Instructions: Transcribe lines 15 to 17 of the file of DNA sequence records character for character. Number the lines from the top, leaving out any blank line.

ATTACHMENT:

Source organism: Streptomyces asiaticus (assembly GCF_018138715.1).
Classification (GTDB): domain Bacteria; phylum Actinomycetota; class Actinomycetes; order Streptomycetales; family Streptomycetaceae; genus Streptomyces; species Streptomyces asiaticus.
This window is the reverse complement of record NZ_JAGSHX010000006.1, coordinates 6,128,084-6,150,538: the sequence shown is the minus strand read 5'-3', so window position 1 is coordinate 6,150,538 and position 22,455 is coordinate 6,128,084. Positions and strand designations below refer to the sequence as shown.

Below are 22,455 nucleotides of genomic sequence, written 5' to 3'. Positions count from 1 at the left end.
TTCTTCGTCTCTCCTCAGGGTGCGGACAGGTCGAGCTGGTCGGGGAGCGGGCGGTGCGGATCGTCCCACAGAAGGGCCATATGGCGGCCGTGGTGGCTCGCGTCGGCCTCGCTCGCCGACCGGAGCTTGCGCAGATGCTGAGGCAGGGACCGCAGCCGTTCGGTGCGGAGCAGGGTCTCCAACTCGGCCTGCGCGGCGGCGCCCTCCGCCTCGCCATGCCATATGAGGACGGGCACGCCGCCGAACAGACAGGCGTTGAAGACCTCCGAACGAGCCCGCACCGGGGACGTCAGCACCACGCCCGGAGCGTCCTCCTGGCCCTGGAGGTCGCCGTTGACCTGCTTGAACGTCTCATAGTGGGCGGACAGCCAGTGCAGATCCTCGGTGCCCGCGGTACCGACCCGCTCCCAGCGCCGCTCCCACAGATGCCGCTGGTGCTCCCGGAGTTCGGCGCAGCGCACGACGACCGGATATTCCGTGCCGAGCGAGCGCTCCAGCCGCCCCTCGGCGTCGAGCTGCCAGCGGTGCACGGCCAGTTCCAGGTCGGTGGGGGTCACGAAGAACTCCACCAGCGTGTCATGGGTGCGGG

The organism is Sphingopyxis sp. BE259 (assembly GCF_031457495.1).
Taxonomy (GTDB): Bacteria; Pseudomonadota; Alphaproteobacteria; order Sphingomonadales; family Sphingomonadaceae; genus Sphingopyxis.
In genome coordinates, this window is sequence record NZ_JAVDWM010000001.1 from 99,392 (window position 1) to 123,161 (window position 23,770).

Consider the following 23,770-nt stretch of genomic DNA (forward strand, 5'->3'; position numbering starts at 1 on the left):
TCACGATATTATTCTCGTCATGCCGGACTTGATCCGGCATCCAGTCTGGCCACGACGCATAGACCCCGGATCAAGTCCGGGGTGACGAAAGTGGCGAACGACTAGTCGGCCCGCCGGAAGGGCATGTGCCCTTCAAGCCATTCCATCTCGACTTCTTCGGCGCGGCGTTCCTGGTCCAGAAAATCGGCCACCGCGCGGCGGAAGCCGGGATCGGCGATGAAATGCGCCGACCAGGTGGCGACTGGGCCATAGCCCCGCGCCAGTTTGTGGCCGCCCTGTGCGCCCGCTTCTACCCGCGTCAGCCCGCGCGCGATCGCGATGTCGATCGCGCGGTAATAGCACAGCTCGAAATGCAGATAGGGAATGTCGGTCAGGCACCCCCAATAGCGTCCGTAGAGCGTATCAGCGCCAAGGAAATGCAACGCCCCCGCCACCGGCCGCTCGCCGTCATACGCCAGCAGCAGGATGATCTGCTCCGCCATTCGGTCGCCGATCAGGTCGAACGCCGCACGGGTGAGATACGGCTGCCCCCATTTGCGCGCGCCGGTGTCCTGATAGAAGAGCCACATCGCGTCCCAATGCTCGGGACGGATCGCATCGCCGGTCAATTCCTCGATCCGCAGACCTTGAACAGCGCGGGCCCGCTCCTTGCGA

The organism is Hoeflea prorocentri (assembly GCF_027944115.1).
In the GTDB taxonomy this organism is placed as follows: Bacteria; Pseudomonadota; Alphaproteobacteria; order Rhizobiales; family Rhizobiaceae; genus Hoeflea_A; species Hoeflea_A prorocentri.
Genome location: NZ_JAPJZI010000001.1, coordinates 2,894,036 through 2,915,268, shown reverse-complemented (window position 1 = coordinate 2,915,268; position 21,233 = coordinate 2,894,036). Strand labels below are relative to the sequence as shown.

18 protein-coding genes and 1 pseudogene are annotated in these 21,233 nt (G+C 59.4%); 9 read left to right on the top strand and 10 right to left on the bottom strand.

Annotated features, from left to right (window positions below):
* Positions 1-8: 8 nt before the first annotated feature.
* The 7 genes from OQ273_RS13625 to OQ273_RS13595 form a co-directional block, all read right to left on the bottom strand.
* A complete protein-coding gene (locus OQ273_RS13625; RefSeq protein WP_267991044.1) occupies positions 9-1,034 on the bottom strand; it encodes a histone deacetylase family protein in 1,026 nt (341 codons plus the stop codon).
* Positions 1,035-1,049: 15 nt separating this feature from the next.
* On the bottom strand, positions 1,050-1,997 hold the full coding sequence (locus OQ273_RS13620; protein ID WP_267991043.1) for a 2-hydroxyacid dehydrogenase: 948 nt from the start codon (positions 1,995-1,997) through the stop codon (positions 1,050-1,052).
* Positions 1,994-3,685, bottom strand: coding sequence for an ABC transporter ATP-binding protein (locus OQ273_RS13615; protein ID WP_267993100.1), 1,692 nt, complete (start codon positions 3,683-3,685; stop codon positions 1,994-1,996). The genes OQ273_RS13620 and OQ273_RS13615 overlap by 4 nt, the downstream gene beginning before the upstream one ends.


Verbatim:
Annotated features, from left to right (window positions below):
* Positions 1-8: 8 nt before the first annotated feature.
* The 7 genes from OQ273_RS13625 to OQ273_RS13595 form a co-directional block, all read right to left on the bottom strand.